Report homepage > Current
issue front page
January 18, 2005
What the world needs now is thought
BY jim wagner
Recently a well-educated, bright and articulate woman with a successful and highly visible professional career posed to me this question: What is the practical value of the liberal arts these days, especially at the prices private colleges and universities charge? In other words, how do you, as a university president—and one with an engineering background no less—justify the kind of education that does not necessarily put students on a clear path to wealth or guarantee them a competitive edge in the job market after graduation?
These questions assume two things, neither of which is true. First, they assume that the purpose of an education is to make money. And, second, they assume that liberal arts graduates don’t make much.
Regarding the second assumption, my colleagues in the philosophy department might point out that philosophy majors are highly sought by law schools and medical schools, and some graduates in philosophy move on to success in entrepreneurial business. The English department might recall a recent New York Times report that U.S. companies spend more than $3 billion annually to teach their employees how to write. This sounds like job assurance for English majors.
Colleagues in the School of Medicine and Goizueta Business School might note that their professions value mental nimbleness and the capacity for effective human interaction as well as ingrained (maybe inflexible) training. The professions of medicine, law, business and ministry all value quality of mind as well as specific skills.
Of course, engineers, medical professionals and technical experts continue to learn as they make progress against disease, hunger and the barriers of time and space. And we can all be grateful for the highly developed expertise they bring to their vocations. In good doctors, trustworthy lawyers, faithful clergy and ethical business leaders, we want not only men and women of good judgment but also professionals who know what they’re doing.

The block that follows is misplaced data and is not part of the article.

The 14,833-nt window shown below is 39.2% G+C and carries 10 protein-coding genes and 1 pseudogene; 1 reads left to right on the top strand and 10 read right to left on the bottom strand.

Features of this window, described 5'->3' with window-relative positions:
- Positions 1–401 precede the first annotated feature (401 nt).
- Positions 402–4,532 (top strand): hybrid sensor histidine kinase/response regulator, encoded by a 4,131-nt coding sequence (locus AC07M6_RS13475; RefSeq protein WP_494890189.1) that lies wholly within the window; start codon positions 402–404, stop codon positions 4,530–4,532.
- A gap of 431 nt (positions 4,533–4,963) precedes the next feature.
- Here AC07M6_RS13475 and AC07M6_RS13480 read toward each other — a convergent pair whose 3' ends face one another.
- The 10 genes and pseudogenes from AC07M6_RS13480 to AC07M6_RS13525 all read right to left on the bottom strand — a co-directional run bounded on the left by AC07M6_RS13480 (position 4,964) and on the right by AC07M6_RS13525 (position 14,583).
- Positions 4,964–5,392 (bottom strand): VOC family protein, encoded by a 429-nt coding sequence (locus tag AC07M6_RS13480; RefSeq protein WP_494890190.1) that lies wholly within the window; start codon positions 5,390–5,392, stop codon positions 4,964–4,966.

But however much our technology might be an aid to civilization, it is not the thing itself. Our civilization was developed by minds driven to know what is “other,” what is different. And that kind of knowing comes from the liberal arts.
That takes us back to that first assumption, about the purpose of education. When we look at what happened on Sept. 11, 2001, we see the most technologically advanced nation in history humbled—not by technology, but by human inventiveness at the service of ideology. In the days following that terrible event, the most pressing question was not about our technology but about “why they hate us.”
At Emory we found that suddenly our experts in Islam, Arabic and Middle Eastern history and culture were in great demand. We gave thanks that ours and other universities offered an intellectual home for scholars in history, religion, literature, philosophy and other liberal arts, for the sake of our civilization. Where would we be if, in the interest of offering only what promised a short-term payoff, we had not maintained a home for such scholars?
Higher education should make it possible for men and women to lead better lives. But a better life includes not only—and maybe not even especially—greater employability and material comfort. A better life is one freed from ignorance and freed into the life of the mind, to do the work of the world.
The true purpose of higher education is to lead us out of our self-centered universe to a place where we can perceive the world from other perspectives and bring understanding and moral imagination to bear on our communities. Higher education should empower us to make a positive impact on society. Higher education is as much about gaining insight as it is about gaining information, as much about seeking wisdom as it is about seeking knowledge.
Through the intellectual and emotional—hence, the moral—interaction fostered by true higher education, we bump into each other’s universes and can, for a brief moment, be jostled from our comfortable centers. So, if a “decentering” of one’s life is the goal of higher education, it is indeed an education about the higher things and about understanding each other.
Viewed in this light, the life of the mind will always be essential to our civilization. Our personal experiences and “data base” are incomplete until we deeply understand the history, religion, sociology and literature of others.
By strengthening understanding among us, the life of the mind weakens the forces that pull us apart. The arts and humanities do not simply entertain us through story, image, music and dance; they open us up to each other’s mind, heart and soul. This freedom is worth a high price indeed.
A version of this essay appeared in the Dec. 30, 2004, Atlanta Journal-Constitution, and it is reprinted with permission.